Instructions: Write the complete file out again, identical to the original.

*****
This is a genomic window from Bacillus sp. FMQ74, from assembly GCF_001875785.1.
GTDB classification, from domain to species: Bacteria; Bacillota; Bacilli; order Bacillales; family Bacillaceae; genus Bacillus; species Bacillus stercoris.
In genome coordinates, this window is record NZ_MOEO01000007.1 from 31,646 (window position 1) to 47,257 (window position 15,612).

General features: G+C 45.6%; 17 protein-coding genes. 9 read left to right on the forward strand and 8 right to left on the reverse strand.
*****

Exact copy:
This is a genomic window from Bacillus sp. FMQ74, from assembly GCF_001875785.1.
GTDB classification, from domain to species: Bacteria; Bacillota; Bacilli; order Bacillales; family Bacillaceae; genus Bacillus; species Bacillus stercoris.
In genome coordinates, this window is record NZ_MOEO01000007.1 from 31,646 (window position 1) to 47,257 (window position 15,612).

General features: G+C 45.6%; 17 protein-coding genes. 9 read left to right on the forward strand and 8 right to left on the reverse strand.